Meet the team behind ‘The Hertica Home.’ Find out what the film is about, why it was made and why audiences should watch it by clicking play on the video below:
Filmmakers – Morgan Moore, Gwyneth Tabil, Ivy Ruobing He, Ellen Conlan Ellis, Nicola Okezie
Category – Youth, Resistance, Freedom
Available to Watch – Wednesday 3 June 2020
Duration – 7 minutes
Country – UK/ Kosovo
Year – 2020
Synopsis: ‘The Hertica Home’ is a short 3D interactive documentary that uses testimony to explore connections between space and memory by focusing upon the the Sami Frasheri gymnasium faculty in the Hertica Family home, a School House in Prishtina, Kosovo in the 1990s. This short piece developed by Bournemouth University Computer Animation students and coordinated by Dr. Paula Callus and uses the Unreal gaming engine, CGI and interviews and found sounds to develop fragmentary and non-relational impressions of this place. It bears no accuracy to the spaces in the real Hertica family house, but instead is designed to evoke a sense of a dreamscape, or memory, that is partial in its rendition. Students listened to different accounts, and identified particular themes that could be explored through objects as the vehicle that is used to carry stories. From cushions in class rooms, to stacked shoes, posters of bands, and newspaper cuttings. They use these objects to structure the experience, that is designed to be different each time as you navigate through spaces in a surrealistic manner. This space is not occupied by characters or people and yet it is intended to convey a sense of the people that went to this school, lived in this house, come from Prishtina.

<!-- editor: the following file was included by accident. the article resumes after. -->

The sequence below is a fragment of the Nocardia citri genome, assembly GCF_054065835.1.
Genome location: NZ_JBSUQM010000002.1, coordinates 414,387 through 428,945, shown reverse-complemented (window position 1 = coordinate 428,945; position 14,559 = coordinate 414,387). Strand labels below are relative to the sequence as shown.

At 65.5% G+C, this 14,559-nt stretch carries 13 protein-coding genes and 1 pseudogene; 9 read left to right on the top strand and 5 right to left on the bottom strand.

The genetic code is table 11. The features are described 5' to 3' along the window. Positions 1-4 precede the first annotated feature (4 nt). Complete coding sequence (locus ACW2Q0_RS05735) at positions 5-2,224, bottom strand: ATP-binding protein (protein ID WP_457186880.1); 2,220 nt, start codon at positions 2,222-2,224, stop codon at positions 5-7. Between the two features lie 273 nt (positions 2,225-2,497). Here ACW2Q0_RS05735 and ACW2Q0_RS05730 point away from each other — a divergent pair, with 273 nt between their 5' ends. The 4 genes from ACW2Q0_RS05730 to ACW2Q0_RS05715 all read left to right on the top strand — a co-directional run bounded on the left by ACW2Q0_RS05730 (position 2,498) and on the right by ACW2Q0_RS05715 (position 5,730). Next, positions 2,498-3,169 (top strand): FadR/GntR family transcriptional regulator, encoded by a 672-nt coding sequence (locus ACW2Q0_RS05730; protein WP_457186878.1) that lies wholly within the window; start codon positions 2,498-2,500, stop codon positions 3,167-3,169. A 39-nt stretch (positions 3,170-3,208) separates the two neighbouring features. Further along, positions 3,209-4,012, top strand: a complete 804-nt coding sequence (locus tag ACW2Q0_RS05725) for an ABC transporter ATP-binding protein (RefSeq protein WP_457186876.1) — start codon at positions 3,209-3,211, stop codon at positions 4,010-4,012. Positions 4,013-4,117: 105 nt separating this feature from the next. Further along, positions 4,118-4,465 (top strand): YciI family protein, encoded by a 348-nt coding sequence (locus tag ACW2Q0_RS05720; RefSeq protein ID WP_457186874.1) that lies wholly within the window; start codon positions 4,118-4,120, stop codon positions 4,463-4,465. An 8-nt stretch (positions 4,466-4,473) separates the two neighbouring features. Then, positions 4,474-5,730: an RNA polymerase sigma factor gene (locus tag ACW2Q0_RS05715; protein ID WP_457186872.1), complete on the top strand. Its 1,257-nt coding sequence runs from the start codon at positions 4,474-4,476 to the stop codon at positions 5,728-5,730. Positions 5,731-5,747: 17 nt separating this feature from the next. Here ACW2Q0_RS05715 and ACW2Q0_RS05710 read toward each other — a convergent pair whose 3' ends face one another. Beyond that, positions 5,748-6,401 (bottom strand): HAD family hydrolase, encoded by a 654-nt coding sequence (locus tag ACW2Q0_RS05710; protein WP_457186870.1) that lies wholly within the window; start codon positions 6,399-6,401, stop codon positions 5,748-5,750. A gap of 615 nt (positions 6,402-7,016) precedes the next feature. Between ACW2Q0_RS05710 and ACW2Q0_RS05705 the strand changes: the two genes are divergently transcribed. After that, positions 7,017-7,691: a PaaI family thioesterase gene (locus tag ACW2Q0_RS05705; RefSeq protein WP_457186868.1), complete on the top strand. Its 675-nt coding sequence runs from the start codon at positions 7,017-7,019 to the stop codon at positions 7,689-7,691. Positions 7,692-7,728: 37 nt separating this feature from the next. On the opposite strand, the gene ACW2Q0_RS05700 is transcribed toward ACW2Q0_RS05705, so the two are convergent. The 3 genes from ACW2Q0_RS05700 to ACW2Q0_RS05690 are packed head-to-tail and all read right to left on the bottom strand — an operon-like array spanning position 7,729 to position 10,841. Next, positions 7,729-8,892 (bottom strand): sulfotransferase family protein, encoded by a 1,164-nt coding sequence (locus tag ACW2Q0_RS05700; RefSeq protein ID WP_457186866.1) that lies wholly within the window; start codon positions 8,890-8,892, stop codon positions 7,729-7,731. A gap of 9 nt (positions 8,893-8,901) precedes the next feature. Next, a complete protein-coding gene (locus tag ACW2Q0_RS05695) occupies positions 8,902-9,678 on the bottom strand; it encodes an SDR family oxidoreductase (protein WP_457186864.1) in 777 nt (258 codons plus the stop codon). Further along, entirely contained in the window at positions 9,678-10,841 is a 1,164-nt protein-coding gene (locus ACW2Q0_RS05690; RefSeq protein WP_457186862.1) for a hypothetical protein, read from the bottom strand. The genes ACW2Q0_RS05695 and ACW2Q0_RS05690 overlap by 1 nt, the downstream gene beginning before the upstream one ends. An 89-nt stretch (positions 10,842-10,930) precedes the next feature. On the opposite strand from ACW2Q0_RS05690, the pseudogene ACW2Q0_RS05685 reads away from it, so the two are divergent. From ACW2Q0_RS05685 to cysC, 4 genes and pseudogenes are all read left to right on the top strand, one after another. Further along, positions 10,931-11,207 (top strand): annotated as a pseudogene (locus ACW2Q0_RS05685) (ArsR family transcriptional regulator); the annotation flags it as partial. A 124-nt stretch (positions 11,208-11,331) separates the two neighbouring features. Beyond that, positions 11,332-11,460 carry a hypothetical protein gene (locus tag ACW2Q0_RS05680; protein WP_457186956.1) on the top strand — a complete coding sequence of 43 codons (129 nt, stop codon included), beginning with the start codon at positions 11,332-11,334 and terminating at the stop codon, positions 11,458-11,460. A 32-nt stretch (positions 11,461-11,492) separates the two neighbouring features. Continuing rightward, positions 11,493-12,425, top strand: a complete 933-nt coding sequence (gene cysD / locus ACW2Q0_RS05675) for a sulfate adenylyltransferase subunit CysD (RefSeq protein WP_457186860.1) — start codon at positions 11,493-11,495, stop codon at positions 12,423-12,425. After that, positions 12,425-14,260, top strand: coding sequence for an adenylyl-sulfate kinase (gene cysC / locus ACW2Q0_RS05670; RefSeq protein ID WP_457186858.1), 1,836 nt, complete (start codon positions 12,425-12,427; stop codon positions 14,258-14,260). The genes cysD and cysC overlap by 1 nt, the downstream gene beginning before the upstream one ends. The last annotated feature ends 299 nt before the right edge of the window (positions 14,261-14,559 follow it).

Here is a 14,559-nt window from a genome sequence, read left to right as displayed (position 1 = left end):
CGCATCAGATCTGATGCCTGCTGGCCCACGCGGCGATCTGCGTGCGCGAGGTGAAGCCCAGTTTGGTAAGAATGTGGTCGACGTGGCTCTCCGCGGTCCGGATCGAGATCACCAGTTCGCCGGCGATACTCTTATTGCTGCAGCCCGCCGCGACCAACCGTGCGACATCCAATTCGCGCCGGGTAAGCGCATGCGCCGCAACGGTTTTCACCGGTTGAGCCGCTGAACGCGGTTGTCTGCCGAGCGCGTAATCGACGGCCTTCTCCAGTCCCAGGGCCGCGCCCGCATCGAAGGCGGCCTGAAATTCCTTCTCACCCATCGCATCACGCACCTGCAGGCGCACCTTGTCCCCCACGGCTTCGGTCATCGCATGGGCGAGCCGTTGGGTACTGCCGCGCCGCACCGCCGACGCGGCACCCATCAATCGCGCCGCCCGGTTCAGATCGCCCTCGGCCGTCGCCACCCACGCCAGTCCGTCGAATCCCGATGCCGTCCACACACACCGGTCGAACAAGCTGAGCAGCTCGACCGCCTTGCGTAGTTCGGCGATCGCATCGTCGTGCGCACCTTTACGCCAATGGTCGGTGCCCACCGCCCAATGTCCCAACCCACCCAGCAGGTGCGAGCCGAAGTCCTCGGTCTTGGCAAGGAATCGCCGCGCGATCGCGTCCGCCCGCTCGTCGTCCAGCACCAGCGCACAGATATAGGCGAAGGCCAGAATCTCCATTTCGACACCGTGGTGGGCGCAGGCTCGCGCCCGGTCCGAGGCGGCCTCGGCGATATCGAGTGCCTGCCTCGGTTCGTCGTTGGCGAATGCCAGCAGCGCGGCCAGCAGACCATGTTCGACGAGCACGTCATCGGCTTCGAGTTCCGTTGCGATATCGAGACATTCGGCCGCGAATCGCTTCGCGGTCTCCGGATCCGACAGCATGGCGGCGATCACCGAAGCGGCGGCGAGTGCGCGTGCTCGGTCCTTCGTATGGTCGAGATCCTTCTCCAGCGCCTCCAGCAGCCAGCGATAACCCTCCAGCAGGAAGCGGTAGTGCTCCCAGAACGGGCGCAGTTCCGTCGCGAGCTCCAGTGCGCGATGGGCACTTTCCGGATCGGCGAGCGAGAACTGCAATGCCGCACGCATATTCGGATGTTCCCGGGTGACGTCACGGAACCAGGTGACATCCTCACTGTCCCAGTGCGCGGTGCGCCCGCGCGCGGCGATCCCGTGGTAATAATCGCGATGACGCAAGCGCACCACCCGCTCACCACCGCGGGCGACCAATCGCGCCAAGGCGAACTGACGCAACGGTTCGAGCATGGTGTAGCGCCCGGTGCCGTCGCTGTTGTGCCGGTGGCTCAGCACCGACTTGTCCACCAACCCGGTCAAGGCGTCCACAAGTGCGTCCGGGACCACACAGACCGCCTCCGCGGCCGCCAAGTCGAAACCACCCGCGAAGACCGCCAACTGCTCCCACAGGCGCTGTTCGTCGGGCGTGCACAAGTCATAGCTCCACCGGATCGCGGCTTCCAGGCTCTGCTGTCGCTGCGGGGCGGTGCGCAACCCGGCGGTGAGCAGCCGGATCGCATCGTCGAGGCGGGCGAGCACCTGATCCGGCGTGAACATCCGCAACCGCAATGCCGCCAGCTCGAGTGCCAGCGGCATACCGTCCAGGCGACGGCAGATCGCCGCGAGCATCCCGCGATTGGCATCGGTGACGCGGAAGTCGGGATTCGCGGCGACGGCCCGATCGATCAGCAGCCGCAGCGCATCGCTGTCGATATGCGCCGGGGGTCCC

More Information About the Film and Project:
The Hertica Home’ emerges from ongoing creative investigations around space, memory and history through the use of computer generated imagery and animation with young people in the UK and Kosovo. This 3D interactive piece re-presents the Hertica home in Prishtina: a family house which became a school to the Sami Frasheri gymnasium faculty in the 1990s for Kosovar Albanian students. It is a small part of a larger interactive piece of work that is being developed by Bournemouth University animation students (co-ordinated by Dr Paula Callus), in collaboration with Erasmus students from the University of Prishtina and Dr, Linda Gusia (PI of Making the Museum of Education CtS), that will culminate in an installation piece. It is presented here as recording of a walk-through from the user’s perspective, but is intended to be experienced interactively.
The conversations and testimonies between past and present students in Kosovo and the UK-based animators, formed the basis of this surrealistic space. It is designed to evoke a dreamscape that is partial in its rendition offering clues to parts of the stories that surround this building and its function in different times: as home, school, derelict building and future museum. Students identified threads from past, present and future imaginings and used these to think about connections between personal and collective memory and physical spaces. As an experience the space is designed to randomly generate different sequences for the rooms so that each time the player enters the house, their experience is unique – this is something which the short film is not able to capture in its entirety. The intention here was to allude to the fragmentary nature of memory and narrative, and the possibilities that arise through non-linear structures.